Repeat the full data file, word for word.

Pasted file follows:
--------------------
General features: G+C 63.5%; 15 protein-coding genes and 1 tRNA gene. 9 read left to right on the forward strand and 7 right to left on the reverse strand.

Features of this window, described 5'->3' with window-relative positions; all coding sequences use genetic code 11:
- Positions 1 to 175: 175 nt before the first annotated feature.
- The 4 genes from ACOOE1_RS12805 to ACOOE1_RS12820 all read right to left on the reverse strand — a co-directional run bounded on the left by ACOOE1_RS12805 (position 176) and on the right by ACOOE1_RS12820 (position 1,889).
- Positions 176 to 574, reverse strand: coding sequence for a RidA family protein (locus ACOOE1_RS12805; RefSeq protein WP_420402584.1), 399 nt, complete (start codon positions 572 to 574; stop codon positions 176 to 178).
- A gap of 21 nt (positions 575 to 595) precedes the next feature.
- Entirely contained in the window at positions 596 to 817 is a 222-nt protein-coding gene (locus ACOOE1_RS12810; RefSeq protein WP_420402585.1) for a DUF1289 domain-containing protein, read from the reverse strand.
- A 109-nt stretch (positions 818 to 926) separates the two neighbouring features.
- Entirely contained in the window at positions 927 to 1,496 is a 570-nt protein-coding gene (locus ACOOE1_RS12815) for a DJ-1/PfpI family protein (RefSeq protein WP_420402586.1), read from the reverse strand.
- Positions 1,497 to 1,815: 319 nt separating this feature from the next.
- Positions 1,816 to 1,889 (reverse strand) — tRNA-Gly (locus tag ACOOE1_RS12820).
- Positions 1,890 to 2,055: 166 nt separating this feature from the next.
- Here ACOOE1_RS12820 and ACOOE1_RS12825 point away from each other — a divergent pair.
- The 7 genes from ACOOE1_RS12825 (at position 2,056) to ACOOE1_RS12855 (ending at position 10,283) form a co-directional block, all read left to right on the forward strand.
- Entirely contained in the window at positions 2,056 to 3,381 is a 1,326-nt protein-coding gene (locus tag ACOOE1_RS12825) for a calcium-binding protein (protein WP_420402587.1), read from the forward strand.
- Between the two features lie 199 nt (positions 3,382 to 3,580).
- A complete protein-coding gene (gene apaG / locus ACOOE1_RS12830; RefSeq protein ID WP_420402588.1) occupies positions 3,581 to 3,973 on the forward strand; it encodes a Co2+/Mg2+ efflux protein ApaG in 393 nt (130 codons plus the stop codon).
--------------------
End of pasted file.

General features: G+C 63.5%; 15 protein-coding genes and 1 tRNA gene. 9 read left to right on the forward strand and 7 right to left on the reverse strand.

Features of this window, described 5'->3' with window-relative positions; all coding sequences use genetic code 11:
- Positions 1 to 175: 175 nt before the first annotated feature.
- The 4 genes from ACOOE1_RS12805 to ACOOE1_RS12820 all read right to left on the reverse strand — a co-directional run bounded on the left by ACOOE1_RS12805 (position 176) and on the right by ACOOE1_RS12820 (position 1,889).
- Positions 176 to 574, reverse strand: coding sequence for a RidA family protein (locus ACOOE1_RS12805; RefSeq protein WP_420402584.1), 399 nt, complete (start codon positions 572 to 574; stop codon positions 176 to 178).
- A gap of 21 nt (positions 575 to 595) precedes the next feature.
- Entirely contained in the window at positions 596 to 817 is a 222-nt protein-coding gene (locus ACOOE1_RS12810; RefSeq protein WP_420402585.1) for a DUF1289 domain-containing protein, read from the reverse strand.
- A 109-nt stretch (positions 818 to 926) separates the two neighbouring features.
- Entirely contained in the window at positions 927 to 1,496 is a 570-nt protein-coding gene (locus ACOOE1_RS12815) for a DJ-1/PfpI family protein (RefSeq protein WP_420402586.1), read from the reverse strand.
- Positions 1,497 to 1,815: 319 nt separating this feature from the next.
- Positions 1,816 to 1,889 (reverse strand) — tRNA-Gly (locus tag ACOOE1_RS12820).
- Positions 1,890 to 2,055: 166 nt separating this feature from the next.
- Here ACOOE1_RS12820 and ACOOE1_RS12825 point away from each other — a divergent pair.
- The 7 genes from ACOOE1_RS12825 (at position 2,056) to ACOOE1_RS12855 (ending at position 10,283) form a co-directional block, all read left to right on the forward strand.
- Entirely contained in the window at positions 2,056 to 3,381 is a 1,326-nt protein-coding gene (locus tag ACOOE1_RS12825) for a calcium-binding protein (protein WP_420402587.1), read from the forward strand.
- Between the two features lie 199 nt (positions 3,382 to 3,580).
- A complete protein-coding gene (gene apaG / locus ACOOE1_RS12830; RefSeq protein ID WP_420402588.1) occupies positions 3,581 to 3,973 on the forward strand; it encodes a Co2+/Mg2+ efflux protein ApaG in 393 nt (130 codons plus the stop codon).